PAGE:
Stir-frying the ginger beef
4. I make one and a half times the quantity of sauce stated in this recipe, but this is simply due to our personally preference to have a fairly “saucy” dish. Excellent when you have lots of rice on the side to soak it all up.

And now for the recipe!…
Gok Wan's Ginger Beef
Ingredients for Gok Wan's ginger beef recipe
Recipe for Gok Wan's Ginger Beef
Serve with boiled rice and some steamed green vegetables such as pak choi.
Ginger beef served with rice and steamed Asian vegetables
Do you have Gok’s cookbook and if so what are you favourite recipes from it? Or do you have a different favourite Chinese cookbook to recommend?…

Ginger-Spiced Stewed Rhubarb

Cooled stewed rhubarb with vanilla, ginger and cinnamon
Rhubarb has a fairly long and generous season, as I mentioned before when sharing my recipe for a Rhubarb Crumble. At the start of the year forced rhubarb starts to peak its golden-crowned head up, but now that spring is really upon us the dark red stalks are really coming into their prime. Now is the time to peruse the supermarket shelves or pop into your local greengrocers and grab a pile of stalks for a crumble or a pie or some simple stewed rhubarb. I’m lucky enough to have a green-fingered father who lives nearby, and received a beautiful bunch of rhubarb stalks freshly picked from his allotment two weekends ago. It was so perfectly fresh that I didn’t want to muck around with it (besides, with only two of us in the house most of the time, endless puddings and desserts can get a bit much…it’s a hard life, I know). So I stewed it up with a few complementing flavours: vanilla, cinnamon and ginger.
Fresh rhubarb for stewing with sugar, fresh ginger, vanilla and cinnamon
600g rhubarb (about 6 large stalks, with the ends chopped off)
150g caster sugar
2 tsp vanilla extract
1 tsp ground cinnamon
2 tsp freshly grated ginger
6 tbsp water

1. Chop the rhubarb into small pieces, about 2 inches long.
Chopped fresh rhubarb for stewing
2. Place the rhubarb into a large pan and add the sugar, vanilla, cinnamon, ginger and water. Stir and bring to a simmer. Cook on a low heat for about 5 minutes for a mixed consistency with some rhubarb still in whole pieces – you want a fork to easily slide through the chunks, and not meet with resistance. If you’d like a more liquid consistency then the take the cooking on for a couple more minutes, it won’t take long.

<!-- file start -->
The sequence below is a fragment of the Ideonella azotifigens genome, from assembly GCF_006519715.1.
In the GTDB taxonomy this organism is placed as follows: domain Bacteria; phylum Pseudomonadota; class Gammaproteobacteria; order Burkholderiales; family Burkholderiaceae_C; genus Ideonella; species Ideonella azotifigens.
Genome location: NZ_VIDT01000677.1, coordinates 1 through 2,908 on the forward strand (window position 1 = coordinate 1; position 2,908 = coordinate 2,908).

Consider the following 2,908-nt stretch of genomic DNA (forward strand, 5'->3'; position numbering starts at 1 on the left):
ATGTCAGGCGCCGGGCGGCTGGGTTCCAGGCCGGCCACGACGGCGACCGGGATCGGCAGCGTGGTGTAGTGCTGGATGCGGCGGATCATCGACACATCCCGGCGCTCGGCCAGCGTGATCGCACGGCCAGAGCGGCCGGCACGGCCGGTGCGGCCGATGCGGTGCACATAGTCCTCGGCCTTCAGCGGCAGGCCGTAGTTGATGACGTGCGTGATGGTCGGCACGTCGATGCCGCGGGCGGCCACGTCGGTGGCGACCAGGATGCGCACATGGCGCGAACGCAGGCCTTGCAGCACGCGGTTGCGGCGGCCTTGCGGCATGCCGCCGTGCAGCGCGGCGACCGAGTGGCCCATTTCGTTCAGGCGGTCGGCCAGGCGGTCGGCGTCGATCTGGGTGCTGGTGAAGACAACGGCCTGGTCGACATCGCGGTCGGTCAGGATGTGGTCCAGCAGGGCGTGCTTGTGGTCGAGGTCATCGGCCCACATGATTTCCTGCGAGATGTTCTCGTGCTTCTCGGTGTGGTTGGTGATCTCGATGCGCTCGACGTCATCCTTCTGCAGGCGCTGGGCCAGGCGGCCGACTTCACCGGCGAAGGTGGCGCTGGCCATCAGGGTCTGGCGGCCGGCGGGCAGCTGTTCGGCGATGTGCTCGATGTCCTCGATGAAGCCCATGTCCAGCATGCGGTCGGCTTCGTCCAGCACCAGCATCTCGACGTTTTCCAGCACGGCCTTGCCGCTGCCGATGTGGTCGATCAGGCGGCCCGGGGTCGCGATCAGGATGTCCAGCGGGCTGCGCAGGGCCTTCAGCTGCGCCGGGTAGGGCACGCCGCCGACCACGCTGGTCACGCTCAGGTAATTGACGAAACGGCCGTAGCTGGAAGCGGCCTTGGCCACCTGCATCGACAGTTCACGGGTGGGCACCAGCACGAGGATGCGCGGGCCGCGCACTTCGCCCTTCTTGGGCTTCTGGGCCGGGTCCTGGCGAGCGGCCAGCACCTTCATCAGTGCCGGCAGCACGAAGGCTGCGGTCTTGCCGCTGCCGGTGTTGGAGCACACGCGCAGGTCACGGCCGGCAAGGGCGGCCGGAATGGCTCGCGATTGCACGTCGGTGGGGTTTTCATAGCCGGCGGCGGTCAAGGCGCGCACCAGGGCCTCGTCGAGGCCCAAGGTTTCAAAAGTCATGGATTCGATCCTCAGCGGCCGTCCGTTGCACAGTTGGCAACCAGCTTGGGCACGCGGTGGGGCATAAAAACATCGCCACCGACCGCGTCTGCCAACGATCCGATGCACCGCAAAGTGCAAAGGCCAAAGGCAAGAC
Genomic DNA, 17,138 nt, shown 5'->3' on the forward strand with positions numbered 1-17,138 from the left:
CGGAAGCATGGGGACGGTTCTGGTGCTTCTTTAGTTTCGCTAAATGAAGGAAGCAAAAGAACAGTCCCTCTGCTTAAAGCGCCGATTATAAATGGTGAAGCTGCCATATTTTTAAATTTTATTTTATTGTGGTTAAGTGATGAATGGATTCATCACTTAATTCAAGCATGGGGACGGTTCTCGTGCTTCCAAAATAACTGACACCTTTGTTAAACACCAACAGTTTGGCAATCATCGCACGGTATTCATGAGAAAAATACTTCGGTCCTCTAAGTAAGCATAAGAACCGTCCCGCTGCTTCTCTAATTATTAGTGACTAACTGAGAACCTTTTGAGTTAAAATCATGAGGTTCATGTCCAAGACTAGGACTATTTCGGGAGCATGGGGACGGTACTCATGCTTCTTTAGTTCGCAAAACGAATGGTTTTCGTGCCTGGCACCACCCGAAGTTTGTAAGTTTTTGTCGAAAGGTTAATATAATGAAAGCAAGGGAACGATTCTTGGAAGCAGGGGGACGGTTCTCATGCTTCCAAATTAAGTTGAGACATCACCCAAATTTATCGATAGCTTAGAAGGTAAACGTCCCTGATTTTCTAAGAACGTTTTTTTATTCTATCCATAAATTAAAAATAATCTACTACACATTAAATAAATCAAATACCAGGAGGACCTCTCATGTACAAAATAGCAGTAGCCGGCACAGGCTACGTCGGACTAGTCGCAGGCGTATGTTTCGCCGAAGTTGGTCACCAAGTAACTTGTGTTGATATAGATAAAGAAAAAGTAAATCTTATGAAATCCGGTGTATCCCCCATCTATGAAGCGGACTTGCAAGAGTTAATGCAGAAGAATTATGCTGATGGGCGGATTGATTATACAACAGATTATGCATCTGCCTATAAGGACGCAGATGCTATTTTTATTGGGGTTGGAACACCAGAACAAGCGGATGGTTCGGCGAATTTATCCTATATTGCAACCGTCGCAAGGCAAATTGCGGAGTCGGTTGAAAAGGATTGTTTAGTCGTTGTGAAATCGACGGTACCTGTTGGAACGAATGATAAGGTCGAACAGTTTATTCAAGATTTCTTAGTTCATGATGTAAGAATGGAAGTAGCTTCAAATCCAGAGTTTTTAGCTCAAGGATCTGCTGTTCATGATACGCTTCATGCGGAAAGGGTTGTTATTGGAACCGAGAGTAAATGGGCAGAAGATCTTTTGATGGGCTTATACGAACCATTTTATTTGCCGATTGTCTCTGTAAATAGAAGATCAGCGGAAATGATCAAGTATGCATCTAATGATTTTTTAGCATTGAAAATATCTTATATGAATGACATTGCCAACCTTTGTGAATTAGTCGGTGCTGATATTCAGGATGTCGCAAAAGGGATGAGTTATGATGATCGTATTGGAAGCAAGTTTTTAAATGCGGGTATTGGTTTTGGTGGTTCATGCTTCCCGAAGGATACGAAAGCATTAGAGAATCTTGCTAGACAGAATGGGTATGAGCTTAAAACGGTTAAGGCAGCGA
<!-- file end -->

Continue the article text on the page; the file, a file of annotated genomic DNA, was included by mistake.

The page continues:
Rhubarb, sugar, vanilla, fresh ginger and cinnamon for stewing
3. Eat hot or leave to cool in the pan, then transfer to a bowl or container and refrigerate.
Stewed rhubarb with ginger, vanilla and cinnamon

This compote was so simple but utterly scrummy, and the ginger in particular made it wonderfully fragrant. If you follow me on Instagram, you might have noticed that we had it (the night I cooked it) on top of mini pavlovas:
Mini pavlovas with fragrant stewed rhubarb
All I did was follow the meringue recipe from a previous post (but without the extra flavourings and using just one egg white), shape the mixture into two large meringues and top with crème fraiche and the compote to finish. I also had the compote for breakfast every day for a week with coconut yogurt and never got bored of it:
Yogurt with fragrant stewed rhubarb
This would be perfect on top of porridge or cereal – I did try to tempt Ross to have it on his cereal, but he has a strict No-Fruit-On-My-Cereal policy. This will keep in the fridge for a week, or you can even freeze it for later. I’m hoping for another fresh rhubarb delivery this week and am thinking about a rhubarb and strawberry pie – a match made in heaven. What’s your favourite thing to cook with rhubarb?